While some collecting fields go completely out of fashion others experience extraordinary rushes of blood before settling down to more reasonable levels. The teddy bear market lost touch with reality in the late 1990s, when rare Steiff bears were selling for almost £100,000; now the best examples make nearer £20,000. Golf memorabilia were catapulted beyond the wallets of traditional collectors when new golf courses such as Valderrama in Spain proved keen to acquire an archive. The competition for the rarest items pushed a collection of clubs used by Open champions above £600,000 in the 1990s; today six figures are rarely seen. Swatch watches had their brief day in the sun, too, when rare examples could make as much as £20,000; now the collecting passion has waned.
In the past collectors were often obsessives, driven to acquire every regiment of lead soldiers, every variation of a pewter mug, no matter how cluttered their homes. Current collectors are likely to invest in one example of the best to set off their more minimalist living spaces.
What has not changed is the link between collectors and memories. The driving force in most markets is the prosperous middle-aged man or woman attempting to acquire the dreams of their youth, be it a motorcycle such as the Reg Dearden Black Lightning of 1949, recently sold by Bonhams for a record £221,500, or George Harrison’s guitar, which made $500,000, or a signed David Beckham shirt worn in a major match (beware of fakes) valued at around £2,000. As a sign of today’s celebrity culture, autographs, first sought by the Victorians, are enjoying a revival, with Spink launching regular auctions last June.
Toys are an obvious outlet for nostalgia, and once again collectors’ tastes have changed to reflect the years. Dinky and Corgi cars of the 1960s have replaced old tinplate toys in popularity; plastic soldiers have their supporters, while earlier sets of lead soldiers have fallen back in value. Wealthy collectors can invest in the real cars of their early fantasies, with postwar Jaguars and Lotuses having the edge over prewar Bentleys.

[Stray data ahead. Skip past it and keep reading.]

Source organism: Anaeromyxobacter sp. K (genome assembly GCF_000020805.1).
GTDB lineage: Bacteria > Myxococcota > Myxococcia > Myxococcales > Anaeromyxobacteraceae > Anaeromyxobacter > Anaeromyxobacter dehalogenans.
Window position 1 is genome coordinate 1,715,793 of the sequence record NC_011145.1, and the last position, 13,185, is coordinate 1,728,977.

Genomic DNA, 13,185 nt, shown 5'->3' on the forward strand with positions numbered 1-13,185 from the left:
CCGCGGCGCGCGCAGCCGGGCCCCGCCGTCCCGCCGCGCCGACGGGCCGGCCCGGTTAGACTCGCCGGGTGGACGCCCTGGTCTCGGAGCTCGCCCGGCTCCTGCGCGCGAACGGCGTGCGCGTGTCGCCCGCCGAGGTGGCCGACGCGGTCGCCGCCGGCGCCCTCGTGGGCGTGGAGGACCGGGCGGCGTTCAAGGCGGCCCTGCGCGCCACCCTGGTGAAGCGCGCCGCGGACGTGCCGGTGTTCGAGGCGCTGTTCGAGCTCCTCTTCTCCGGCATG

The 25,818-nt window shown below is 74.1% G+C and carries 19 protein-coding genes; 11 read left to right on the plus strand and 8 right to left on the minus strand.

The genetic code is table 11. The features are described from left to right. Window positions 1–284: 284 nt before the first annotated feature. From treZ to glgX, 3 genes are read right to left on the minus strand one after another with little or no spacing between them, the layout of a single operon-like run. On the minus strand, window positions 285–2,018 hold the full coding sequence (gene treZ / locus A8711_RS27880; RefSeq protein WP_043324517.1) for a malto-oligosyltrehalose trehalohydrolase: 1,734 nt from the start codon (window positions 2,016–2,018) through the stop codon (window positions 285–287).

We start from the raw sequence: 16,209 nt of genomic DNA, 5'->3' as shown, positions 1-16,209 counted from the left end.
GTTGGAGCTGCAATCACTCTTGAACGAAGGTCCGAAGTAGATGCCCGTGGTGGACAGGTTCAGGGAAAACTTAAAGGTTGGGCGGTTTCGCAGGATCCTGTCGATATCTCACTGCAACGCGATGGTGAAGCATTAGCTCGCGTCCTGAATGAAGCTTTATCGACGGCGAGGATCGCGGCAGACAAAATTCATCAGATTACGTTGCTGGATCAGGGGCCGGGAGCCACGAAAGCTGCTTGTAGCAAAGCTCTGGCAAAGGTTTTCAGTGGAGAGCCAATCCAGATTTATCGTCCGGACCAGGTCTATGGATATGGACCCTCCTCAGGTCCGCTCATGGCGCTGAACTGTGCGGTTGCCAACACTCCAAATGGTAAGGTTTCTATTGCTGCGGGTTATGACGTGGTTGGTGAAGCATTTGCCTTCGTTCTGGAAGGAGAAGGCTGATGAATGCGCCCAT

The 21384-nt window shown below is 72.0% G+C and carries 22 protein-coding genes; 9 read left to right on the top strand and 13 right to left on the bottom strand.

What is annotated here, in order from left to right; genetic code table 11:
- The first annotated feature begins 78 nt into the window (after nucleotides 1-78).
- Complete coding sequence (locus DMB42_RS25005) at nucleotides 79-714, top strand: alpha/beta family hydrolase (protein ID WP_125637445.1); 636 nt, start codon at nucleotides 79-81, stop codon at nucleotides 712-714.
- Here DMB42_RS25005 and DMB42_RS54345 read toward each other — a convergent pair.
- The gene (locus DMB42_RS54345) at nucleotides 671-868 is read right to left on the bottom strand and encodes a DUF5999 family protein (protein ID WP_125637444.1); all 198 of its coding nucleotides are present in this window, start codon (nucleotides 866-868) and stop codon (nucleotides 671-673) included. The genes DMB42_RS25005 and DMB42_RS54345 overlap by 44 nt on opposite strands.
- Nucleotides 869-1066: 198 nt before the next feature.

Collectables are likely to survive a recession in better shape than works of art. They are much cheaper and they are bought by enthusiasts, who will go that extra mile to buy the one piece in perfect condition or the rarity that completes a collection. It is therefore ironic that collectors must look to regional salerooms, the internet and flourishing collectors’ clubs to fuel their passions: the leading auction houses have closed down their collectables departments in recent years, reckoning that the tiny profit achieved on each sold lot was hardly worth the hassle.
Today Sotheby’s rarely sells anything below £2,000 in value, while Bloomsbury no longer holds auctions of chess sets, games and fountain pens. Even Christie’s South Kensington, established in 1975 largely to service collectors, has culled its collecting departments, axing trains and sport, dolls and teddy bears. However, on December 4 it holds its first Pop Culture auction in an attempt to attract new young collectors. The current craze for favourite movies is reflected in the £10,000 estimate for a Batwing aircraft, a model used in the 1989 Batman movie, while the trousers worn by James Dean in Giant carry similar expectations. For young pop fans a first edition of Birth of a Cult, featuring photographs of Pete Doherty, is estimated at around £400, and a poster of The Clash at £400. Collectors might change but the thrill of the chase continues.